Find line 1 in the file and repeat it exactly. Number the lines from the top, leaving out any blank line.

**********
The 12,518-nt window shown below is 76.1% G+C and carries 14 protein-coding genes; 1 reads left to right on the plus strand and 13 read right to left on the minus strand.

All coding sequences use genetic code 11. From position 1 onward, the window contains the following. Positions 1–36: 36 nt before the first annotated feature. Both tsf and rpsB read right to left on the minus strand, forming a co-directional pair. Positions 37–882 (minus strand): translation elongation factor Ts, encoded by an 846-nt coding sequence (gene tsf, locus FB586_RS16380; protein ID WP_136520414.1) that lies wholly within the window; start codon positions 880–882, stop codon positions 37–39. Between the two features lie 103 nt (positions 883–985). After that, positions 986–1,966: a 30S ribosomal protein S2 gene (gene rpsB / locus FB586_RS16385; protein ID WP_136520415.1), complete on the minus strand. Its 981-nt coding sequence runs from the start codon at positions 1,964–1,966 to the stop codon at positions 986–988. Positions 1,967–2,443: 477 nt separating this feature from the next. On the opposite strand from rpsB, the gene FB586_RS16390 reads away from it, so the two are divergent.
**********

The 12,518-nt window shown below is 76.1% G+C and carries 14 protein-coding genes; 1 reads left to right on the plus strand and 13 read right to left on the minus strand.